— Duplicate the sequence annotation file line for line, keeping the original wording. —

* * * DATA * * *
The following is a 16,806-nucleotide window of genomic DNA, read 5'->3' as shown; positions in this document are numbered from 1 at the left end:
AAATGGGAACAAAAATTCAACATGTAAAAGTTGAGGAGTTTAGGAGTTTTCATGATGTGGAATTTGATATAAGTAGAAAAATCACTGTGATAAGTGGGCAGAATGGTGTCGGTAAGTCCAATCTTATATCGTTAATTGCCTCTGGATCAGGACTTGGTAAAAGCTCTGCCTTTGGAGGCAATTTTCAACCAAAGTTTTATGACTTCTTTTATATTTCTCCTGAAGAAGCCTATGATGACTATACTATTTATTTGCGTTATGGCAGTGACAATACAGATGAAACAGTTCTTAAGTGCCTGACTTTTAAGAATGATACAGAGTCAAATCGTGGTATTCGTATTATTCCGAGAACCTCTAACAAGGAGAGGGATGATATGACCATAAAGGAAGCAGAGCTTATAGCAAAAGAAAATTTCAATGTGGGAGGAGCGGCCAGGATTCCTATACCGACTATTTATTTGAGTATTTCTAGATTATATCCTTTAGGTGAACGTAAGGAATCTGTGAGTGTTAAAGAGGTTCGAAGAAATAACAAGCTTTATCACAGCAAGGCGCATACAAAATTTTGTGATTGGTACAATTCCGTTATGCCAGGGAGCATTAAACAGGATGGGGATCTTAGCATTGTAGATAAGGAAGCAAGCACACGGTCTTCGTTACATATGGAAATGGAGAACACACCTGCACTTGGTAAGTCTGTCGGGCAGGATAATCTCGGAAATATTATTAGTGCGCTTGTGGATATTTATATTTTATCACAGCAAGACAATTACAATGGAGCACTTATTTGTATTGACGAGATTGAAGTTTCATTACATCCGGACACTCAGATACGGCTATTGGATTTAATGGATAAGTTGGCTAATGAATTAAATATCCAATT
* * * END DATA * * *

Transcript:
The following is a 16,806-nucleotide window of genomic DNA, read 5'->3' as shown; positions in this document are numbered from 1 at the left end:
AAATGGGAACAAAAATTCAACATGTAAAAGTTGAGGAGTTTAGGAGTTTTCATGATGTGGAATTTGATATAAGTAGAAAAATCACTGTGATAAGTGGGCAGAATGGTGTCGGTAAGTCCAATCTTATATCGTTAATTGCCTCTGGATCAGGACTTGGTAAAAGCTCTGCCTTTGGAGGCAATTTTCAACCAAAGTTTTATGACTTCTTTTATATTTCTCCTGAAGAAGCCTATGATGACTATACTATTTATTTGCGTTATGGCAGTGACAATACAGATGAAACAGTTCTTAAGTGCCTGACTTTTAAGAATGATACAGAGTCAAATCGTGGTATTCGTATTATTCCGAGAACCTCTAACAAGGAGAGGGATGATATGACCATAAAGGAAGCAGAGCTTATAGCAAAAGAAAATTTCAATGTGGGAGGAGCGGCCAGGATTCCTATACCGACTATTTATTTGAGTATTTCTAGATTATATCCTTTAGGTGAACGTAAGGAATCTGTGAGTGTTAAAGAGGTTCGAAGAAATAACAAGCTTTATCACAGCAAGGCGCATACAAAATTTTGTGATTGGTACAATTCCGTTATGCCAGGGAGCATTAAACAGGATGGGGATCTTAGCATTGTAGATAAGGAAGCAAGCACACGGTCTTCGTTACATATGGAAATGGAGAACACACCTGCACTTGGTAAGTCTGTCGGGCAGGATAATCTCGGAAATATTATTAGTGCGCTTGTGGATATTTATATTTTATCACAGCAAGACAATTACAATGGAGCACTTATTTGTATTGACGAGATTGAAGTTTCATTACATCCGGACACTCAGATACGGCTATTGGATTTAATGGATAAGTTGGCTAATGAATTAAATATCCAATT